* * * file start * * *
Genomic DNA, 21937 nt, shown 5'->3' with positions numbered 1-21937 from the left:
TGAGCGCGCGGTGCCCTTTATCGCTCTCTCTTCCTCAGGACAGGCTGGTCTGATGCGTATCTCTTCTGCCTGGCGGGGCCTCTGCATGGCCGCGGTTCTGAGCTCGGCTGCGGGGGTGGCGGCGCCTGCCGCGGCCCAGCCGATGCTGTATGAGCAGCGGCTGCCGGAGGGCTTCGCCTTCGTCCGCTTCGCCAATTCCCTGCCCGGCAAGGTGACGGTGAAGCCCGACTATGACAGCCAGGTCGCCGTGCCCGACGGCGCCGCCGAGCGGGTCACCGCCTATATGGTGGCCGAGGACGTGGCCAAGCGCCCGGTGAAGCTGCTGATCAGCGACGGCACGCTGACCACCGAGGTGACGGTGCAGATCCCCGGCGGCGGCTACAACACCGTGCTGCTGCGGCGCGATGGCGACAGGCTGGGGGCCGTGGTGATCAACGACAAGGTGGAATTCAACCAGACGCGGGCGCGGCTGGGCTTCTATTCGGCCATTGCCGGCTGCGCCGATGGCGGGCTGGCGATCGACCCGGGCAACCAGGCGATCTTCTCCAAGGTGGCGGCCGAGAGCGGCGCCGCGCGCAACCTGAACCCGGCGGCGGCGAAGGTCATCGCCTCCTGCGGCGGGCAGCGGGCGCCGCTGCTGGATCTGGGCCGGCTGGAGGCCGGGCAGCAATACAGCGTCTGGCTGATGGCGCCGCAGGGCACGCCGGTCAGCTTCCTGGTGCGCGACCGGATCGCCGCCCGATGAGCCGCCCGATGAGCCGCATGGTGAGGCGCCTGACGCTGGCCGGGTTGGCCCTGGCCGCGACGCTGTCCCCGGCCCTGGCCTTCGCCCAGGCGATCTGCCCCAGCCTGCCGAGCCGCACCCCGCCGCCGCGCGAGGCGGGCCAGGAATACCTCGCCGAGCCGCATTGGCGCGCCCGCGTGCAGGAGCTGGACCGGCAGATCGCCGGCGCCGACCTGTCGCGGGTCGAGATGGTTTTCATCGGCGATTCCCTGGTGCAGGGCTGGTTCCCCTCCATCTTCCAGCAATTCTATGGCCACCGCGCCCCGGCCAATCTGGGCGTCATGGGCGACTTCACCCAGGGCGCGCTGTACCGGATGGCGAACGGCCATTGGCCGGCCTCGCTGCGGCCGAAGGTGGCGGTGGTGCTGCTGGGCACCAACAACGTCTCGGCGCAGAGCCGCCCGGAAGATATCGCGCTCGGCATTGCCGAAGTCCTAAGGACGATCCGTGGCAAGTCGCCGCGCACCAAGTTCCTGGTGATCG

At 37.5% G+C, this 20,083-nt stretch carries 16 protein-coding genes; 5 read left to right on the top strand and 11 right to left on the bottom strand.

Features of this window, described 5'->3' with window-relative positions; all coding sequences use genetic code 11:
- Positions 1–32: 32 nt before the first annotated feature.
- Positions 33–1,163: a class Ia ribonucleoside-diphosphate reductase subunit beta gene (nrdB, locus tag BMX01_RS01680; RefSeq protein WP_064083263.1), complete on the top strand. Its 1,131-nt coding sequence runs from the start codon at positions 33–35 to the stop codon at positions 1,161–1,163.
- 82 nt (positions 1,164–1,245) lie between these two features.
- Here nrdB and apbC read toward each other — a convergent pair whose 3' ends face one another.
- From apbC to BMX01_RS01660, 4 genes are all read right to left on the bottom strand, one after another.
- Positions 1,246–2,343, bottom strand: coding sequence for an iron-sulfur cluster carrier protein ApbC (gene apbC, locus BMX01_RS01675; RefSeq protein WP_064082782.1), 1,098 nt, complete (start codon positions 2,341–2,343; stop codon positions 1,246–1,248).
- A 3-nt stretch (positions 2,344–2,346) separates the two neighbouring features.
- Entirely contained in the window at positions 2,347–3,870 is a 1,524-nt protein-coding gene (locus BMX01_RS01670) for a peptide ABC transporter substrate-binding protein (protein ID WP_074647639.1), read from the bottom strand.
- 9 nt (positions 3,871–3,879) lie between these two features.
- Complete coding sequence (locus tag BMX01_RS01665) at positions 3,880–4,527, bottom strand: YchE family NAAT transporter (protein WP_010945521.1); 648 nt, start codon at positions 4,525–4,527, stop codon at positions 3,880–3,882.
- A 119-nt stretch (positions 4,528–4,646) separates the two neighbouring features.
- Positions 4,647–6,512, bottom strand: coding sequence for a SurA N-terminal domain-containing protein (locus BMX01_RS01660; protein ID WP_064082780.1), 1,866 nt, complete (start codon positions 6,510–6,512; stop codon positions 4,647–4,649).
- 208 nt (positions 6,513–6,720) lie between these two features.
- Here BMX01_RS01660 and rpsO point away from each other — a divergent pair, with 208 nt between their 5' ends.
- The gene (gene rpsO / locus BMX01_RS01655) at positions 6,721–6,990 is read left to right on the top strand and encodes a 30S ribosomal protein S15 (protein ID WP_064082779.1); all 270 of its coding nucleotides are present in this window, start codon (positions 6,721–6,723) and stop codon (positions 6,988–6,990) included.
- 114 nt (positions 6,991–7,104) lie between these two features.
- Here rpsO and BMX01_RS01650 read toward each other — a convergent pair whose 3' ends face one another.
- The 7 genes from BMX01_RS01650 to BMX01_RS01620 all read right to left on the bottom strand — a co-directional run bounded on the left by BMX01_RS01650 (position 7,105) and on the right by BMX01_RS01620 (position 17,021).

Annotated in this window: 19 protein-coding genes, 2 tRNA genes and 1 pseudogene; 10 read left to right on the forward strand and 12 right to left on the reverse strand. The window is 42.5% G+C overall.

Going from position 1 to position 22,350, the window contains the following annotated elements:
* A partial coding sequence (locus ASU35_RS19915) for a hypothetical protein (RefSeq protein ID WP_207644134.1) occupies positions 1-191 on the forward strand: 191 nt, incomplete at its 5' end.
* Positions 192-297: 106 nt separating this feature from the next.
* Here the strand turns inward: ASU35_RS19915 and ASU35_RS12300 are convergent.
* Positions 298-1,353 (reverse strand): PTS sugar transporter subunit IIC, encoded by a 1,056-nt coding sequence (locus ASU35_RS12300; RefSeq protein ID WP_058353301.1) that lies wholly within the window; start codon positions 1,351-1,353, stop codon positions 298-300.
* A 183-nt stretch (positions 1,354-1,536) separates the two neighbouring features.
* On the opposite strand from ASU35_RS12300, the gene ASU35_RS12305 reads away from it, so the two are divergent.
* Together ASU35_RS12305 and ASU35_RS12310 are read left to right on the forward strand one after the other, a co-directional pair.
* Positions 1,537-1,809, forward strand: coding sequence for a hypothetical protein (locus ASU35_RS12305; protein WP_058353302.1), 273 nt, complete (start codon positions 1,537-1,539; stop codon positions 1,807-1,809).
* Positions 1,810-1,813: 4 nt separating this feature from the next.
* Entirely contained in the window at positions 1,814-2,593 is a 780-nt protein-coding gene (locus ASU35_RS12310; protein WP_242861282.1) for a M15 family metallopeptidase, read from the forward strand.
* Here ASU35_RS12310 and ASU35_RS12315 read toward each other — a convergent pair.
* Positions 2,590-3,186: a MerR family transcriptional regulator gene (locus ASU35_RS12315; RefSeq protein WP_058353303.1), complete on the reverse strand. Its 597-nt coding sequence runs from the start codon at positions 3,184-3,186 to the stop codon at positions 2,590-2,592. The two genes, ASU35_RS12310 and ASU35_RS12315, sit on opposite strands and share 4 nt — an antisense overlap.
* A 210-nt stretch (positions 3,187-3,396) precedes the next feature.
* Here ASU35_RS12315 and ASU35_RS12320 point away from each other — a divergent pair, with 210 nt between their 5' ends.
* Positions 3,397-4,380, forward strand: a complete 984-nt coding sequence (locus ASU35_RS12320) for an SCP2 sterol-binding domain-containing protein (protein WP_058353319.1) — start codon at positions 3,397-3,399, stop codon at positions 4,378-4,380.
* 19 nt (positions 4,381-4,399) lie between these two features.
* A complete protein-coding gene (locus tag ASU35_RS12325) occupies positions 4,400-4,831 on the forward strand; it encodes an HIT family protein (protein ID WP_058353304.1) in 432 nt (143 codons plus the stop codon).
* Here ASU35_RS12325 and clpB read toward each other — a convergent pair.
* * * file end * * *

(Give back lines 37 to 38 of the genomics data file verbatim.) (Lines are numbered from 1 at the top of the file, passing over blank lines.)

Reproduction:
* A 210-nt stretch (positions 3,187-3,396) precedes the next feature.
* Here ASU35_RS12315 and ASU35_RS12320 point away from each other — a divergent pair, with 210 nt between their 5' ends.